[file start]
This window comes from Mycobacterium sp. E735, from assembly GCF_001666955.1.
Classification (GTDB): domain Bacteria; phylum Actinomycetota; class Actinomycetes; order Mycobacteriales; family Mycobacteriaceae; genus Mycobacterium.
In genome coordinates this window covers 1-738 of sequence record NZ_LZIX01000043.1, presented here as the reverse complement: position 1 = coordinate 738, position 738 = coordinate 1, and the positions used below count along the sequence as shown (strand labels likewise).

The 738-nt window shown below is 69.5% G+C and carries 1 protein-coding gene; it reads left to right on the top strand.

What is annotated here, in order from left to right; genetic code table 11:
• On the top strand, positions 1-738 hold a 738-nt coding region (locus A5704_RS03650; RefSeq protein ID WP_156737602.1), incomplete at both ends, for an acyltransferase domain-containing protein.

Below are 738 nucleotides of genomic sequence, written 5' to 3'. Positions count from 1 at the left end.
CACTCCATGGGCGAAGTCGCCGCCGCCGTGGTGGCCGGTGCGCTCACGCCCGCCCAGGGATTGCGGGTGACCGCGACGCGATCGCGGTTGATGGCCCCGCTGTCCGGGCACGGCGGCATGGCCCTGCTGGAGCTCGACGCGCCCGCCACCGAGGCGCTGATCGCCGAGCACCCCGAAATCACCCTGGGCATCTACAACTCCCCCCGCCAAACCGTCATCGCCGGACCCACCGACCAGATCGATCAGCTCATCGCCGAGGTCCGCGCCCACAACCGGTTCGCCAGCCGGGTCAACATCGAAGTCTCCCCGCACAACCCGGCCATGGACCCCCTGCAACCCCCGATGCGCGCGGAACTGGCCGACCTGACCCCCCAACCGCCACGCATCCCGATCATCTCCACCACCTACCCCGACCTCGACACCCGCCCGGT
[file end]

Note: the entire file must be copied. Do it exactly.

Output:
This window comes from Mycobacterium sp. E735, from assembly GCF_001666955.1.
Classification (GTDB): domain Bacteria; phylum Actinomycetota; class Actinomycetes; order Mycobacteriales; family Mycobacteriaceae; genus Mycobacterium.
In genome coordinates this window covers 1-738 of sequence record NZ_LZIX01000043.1, presented here as the reverse complement: position 1 = coordinate 738, position 738 = coordinate 1, and the positions used below count along the sequence as shown (strand labels likewise).

The 738-nt window shown below is 69.5% G+C and carries 1 protein-coding gene; it reads left to right on the top strand.

What is annotated here, in order from left to right; genetic code table 11:
• On the top strand, positions 1-738 hold a 738-nt coding region (locus A5704_RS03650; RefSeq protein ID WP_156737602.1), incomplete at both ends, for an acyltransferase domain-containing protein.

Below are 738 nucleotides of genomic sequence, written 5' to 3'. Positions count from 1 at the left end.
CACTCCATGGGCGAAGTCGCCGCCGCCGTGGTGGCCGGTGCGCTCACGCCCGCCCAGGGATTGCGGGTGACCGCGACGCGATCGCGGTTGATGGCCCCGCTGTCCGGGCACGGCGGCATGGCCCTGCTGGAGCTCGACGCGCCCGCCACCGAGGCGCTGATCGCCGAGCACCCCGAAATCACCCTGGGCATCTACAACTCCCCCCGCCAAACCGTCATCGCCGGACCCACCGACCAGATCGATCAGCTCATCGCCGAGGTCCGCGCCCACAACCGGTTCGCCAGCCGGGTCAACATCGAAGTCTCCCCGCACAACCCGGCCATGGACCCCCTGCAACCCCCGATGCGCGCGGAACTGGCCGACCTGACCCCCCAACCGCCACGCATCCCGATCATCTCCACCACCTACCCCGACCTCGACACCCGCCCGGT